Rio completes first major port expansion at Cape Lambert

Rio Tinto has completed a major expansion at Cape Lambert which will help the miner’s Pilbara operations become the largest in Australia.
Cape Lambert’s wharf B (CLB), was officially opened by West Australian Premier Colin Barnett yesterday, and is part of Rio’s wider expansion plans in the Pilbara where it plans to increase annual capacity to 353 million tonnes per annum.

Rio Tinto Iron Ore chief executive Andrew Harding said the expansion signalled a capital expenditure saving of US$400 million “achieved mainly from our engineering and contracting strategies across this phase of the programme”.

"By running Australia's lowest-cost iron ore operations we will ensure the benefits continue to flow through to the bottom line,” Harding said.

The CLB system delivered first shipment in late August with ramp-up on schedule to reach a full run-rate by the end of the first half of 2014.

Rio said phase two expansion of the port, rail and power infrastructure is underway with a number of options for mine capacity growth are under
evaluation including incremental tonnes from low-cost productivity improvements, expansion of existing mines and the potential development of new mines.

The contract for the wharf expansion was awarded to John Holland in February.

John Holland wins Rio Tinto’s Cape Lambert wharf contract

 John Holland has won a $186 million contract to extend Rio Tinto iron ore's Cape Lambert B wharf.

According to the company the project will extend the wharf already being built by John Holland, and while provide an extra two berths at Rio's Cape Lambert Port B.

The award is part of Rio Tinto's wider expansion in the Pilbara, where it plans to increase its annual capacity to 353 million tonnes per annum.

It was part of the miner's wider $4.2 billion investment to grow its iron projects globally.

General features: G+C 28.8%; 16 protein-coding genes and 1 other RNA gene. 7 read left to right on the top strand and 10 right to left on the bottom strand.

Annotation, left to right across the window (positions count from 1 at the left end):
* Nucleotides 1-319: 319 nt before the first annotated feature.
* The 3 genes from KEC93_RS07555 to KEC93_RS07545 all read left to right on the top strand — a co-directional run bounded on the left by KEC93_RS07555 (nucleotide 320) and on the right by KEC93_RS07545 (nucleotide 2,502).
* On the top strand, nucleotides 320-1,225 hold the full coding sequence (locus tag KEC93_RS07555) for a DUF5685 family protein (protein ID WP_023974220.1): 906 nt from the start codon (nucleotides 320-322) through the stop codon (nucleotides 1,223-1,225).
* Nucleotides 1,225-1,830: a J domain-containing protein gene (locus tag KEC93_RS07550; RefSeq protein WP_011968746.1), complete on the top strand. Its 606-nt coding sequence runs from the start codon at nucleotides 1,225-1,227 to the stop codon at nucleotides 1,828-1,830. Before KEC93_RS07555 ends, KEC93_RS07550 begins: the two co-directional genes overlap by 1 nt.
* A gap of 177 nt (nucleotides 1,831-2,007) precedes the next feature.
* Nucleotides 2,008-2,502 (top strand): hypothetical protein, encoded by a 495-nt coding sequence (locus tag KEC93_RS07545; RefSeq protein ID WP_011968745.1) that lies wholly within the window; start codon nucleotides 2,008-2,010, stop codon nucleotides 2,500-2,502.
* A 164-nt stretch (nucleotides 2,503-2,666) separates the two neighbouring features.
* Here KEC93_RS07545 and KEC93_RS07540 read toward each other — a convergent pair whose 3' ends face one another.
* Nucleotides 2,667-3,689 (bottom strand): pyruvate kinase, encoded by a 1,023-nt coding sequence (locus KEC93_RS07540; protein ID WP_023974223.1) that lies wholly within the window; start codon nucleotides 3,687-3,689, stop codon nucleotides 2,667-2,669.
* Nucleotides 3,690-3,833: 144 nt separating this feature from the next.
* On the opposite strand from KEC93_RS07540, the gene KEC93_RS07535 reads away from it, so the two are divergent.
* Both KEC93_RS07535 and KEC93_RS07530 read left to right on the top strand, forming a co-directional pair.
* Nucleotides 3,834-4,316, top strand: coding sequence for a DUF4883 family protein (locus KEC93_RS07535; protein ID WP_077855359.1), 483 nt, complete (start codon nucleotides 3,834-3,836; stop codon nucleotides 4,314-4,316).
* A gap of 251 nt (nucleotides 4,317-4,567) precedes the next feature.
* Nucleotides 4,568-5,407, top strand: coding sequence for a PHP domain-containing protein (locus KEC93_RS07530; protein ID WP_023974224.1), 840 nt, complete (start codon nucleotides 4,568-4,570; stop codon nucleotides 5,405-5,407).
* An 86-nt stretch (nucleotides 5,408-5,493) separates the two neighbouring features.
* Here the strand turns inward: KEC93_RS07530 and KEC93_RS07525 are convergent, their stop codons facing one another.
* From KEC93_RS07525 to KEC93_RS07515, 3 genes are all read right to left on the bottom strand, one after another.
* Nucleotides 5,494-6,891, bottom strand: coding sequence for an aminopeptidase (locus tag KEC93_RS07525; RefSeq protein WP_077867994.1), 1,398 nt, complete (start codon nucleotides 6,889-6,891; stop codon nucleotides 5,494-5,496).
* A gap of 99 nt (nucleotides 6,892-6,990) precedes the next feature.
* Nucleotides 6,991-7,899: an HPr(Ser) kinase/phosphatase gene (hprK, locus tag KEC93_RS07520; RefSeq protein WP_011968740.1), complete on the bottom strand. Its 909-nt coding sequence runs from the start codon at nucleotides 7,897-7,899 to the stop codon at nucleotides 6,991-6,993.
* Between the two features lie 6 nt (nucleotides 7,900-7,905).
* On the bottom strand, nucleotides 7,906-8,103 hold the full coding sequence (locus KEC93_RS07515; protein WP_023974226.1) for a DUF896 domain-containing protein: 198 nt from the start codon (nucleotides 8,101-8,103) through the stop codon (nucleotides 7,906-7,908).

According to former Rio Tinto chief executive Tom Albanese the company was "directing investment to projects that will generate the most attractive returns for shareholders and are resilient under any probable macroeconomic scenario.

"Our Pilbara iron ore business has one of the highest margins in the industry," Albanese explained.

He went on to say that it "is in line with our long-held strategy of investing in and operating long-life, low-cost, tier one assets, and consistent with our view of the economic outlook".

John Holland will work closely with Leighton Asia in the project.

Glenn Palin, John Holland's MD, added that the project will feature innovative environmental concepts.

"In early 2012, the Cape Lambert project trialled a "sponge jet" blasting and recovery system in place of a more conventional garnet abrasive blasting unit. This absorbs particles and prevents them from becoming airborne over water at the site," he explained.

"This vastly reduces dust levels and significantly cuts any risk of contamination."

The company's project team is currently delivering the first stage of the project.

It is employing 22 indigenous workers on site, which represents around 6% of the total workforce, although it is planning to increase this number.

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